First Nations and the War of 1812

The First Nations played a significant role in the War of 1812. The peace treaty of 1783, which concluded the American Revolution, was not the first time that their British allies disappointed the First Nations. The ceding of all lands west of the Ohio River to the United States caused shock among the western tribes. The same thing had happened to the Mi’kmaq and Maliseet in the Treaty of Utrecht. The attempt to form some kind of coalition among the First Nations became an urgent political necessity in the face of inexorable American expansionism.

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The significant and often overlooked role of the Six Nations is described in War of 1812 as it explores the events that occurred in the Grand River region of Southern Ontario (produced by the Brantford, County of Brant, Six Nations and New, courtesy War of 1812 Bicentennial Committee).

To this end, 35 nations assembled at Sandusky, in the Wyandot territory of Ohio. Joseph Brant (Thayendanegea) was one of the leaders trying to forge an alliance, on the lines of the Six Nations. The tribes discussed a looser confederacy and agreed to hold the boundary that had been established by the Treaty of Fort Stanwix in 1768. But time and again the Americans showed that they had no intention of honouring Aboriginal rights. Americans assumed that by their declaration of independence they automatically acquired title to all land east of the Mississippi. In the battles that erupted, the First Nations twice defeated the Americans, but the latter rallied a large expedition and destroyed the coalition at the Battle of Fallen Timbers in 1794.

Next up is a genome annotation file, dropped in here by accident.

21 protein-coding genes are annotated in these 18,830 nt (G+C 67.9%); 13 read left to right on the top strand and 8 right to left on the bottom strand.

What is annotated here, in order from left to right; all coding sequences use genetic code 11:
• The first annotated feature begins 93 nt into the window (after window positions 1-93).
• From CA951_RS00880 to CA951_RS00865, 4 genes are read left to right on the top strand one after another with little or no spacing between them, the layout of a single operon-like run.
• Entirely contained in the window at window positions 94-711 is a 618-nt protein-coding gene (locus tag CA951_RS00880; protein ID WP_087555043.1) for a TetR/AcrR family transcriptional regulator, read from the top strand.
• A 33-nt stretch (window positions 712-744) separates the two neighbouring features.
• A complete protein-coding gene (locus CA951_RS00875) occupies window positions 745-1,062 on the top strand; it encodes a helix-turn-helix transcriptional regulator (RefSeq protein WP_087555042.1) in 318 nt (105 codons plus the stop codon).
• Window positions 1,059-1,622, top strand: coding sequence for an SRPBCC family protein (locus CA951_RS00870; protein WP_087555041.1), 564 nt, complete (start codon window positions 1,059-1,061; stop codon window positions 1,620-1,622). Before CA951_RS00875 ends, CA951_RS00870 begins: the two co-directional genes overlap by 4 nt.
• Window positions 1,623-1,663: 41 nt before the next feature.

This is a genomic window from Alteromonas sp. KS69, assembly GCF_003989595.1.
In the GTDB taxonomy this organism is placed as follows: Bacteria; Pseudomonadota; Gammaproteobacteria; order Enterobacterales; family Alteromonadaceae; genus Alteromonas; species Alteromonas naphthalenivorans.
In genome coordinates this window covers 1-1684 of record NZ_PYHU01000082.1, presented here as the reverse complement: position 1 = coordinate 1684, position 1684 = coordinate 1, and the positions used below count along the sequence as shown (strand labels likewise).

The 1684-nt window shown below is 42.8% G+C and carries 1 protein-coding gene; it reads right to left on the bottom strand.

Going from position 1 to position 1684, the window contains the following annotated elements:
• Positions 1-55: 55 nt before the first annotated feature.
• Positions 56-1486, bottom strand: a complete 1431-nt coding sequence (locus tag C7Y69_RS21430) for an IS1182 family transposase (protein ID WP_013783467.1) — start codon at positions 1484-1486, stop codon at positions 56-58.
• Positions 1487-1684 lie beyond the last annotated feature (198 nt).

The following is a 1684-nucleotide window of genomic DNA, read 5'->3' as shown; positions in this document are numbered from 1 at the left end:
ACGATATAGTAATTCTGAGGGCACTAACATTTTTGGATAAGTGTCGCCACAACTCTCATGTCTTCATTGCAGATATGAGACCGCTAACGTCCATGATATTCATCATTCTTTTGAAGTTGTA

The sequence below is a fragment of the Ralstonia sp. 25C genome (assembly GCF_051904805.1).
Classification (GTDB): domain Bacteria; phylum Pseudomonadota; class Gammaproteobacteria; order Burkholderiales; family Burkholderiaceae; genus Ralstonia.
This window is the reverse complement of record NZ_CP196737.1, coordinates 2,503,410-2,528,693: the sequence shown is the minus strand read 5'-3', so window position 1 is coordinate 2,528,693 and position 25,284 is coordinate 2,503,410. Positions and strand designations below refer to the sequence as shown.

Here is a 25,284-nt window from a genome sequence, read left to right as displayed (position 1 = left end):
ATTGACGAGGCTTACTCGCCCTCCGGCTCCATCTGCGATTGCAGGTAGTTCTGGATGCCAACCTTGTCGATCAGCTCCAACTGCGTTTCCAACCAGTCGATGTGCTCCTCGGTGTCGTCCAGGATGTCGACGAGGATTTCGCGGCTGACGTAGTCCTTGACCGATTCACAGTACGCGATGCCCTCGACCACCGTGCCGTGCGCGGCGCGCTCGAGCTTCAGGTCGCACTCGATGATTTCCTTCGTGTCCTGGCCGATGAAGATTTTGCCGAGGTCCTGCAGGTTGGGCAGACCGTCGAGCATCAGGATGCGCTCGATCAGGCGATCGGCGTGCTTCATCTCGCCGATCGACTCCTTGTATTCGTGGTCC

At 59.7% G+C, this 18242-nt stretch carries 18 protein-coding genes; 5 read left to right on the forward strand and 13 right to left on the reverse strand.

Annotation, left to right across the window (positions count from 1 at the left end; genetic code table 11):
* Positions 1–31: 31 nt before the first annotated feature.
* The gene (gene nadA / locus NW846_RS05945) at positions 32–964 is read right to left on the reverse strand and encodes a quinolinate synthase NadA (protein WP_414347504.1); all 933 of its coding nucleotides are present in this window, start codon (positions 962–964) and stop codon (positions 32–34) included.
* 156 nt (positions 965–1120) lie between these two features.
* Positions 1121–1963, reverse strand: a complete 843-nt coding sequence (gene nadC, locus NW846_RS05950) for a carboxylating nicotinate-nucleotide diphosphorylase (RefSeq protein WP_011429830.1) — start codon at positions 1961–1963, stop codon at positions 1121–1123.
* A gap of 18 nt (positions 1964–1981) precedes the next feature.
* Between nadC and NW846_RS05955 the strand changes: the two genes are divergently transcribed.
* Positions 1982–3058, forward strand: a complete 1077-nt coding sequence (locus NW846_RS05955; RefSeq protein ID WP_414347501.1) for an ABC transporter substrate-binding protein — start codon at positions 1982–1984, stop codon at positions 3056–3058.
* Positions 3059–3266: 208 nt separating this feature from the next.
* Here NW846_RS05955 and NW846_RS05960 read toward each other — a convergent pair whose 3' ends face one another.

In 1807, after the Chesapeake Affair, the British concluded that a fight with the Americans was inevitable. London instructed Governor General Sir James Craig to ensure the loyalty of the western First Nations. With their commitments in the Napoleonic Wars raging in Europe, the British were convinced that First Nations support would be vital in an upcoming war. Despite the betrayals in the past, even the unreliable British looked preferable to the expansionist Americans.

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The events leading up to the War of 1812 and James Madison’s decision to declare war are described, as are the experiences of the First Nations under Tecumseh and the Battle of Tippecanoe (courtesy Phoenix Learning Group).

The Emergence of Tecumseh

After the death of Brant, a new leader emerged, the Shawnee war chief Tecumseh (“Shooting Star”). Tecumseh sided with the British not because he trusted them, but because he saw them as the lesser of two evils. In his mission, Tecumseh was linked with a prophet, his brother Tenskwatawa. Known as “the prophet,” Tenskwatawa’s nativist religious revival prepared the way for Tecumseh’s political intertribal movement. Tecumseh preached that the land belonged to all the First Nations, not to specific groups, and that no tribe had the right to surrender any land. That could only be done with the agreement of all.

Tecumseh was an imposing figure who combined a passionate concern for his people with an acute strategic military sense. His colleague Isaac Brock declared that if Tecumseh were English he would have been a great general. During the War of 1812, some 35 tribal nations fought under Tecumseh, who worked tirelessly to gain the support of the Potawatomi, Ojibwa, Shawnee, Ottawa, Kikapoos and others. He had less success with some, notably the Creeks.

Following the depression in the fur trade after 1808, destitute First Nations turned to the British for help and the British responded generously. Amherstburg became a centre for “gift distribution” of food, clothing, nets, traps, snares, guns and ammunition. Americans were convinced that the British were preparing the First Nations for war. In point of fact the British were far more interested in fostering peace and trade than in war.

In a dispute over First Nations resistance to land surveyors, the Indiana governor William Henry Harrison took advantage of Tecumseh’s absence to attack Prophetstown, at the Wabash and Tippecanoe rivers. After some heavy losses from a First Nations attack, Harrison burned Prophetstown to the ground, destroyed the food supply and disinterred the bodies of the dead. Tecumseh was anxious for revenge and impatient in waiting on the British.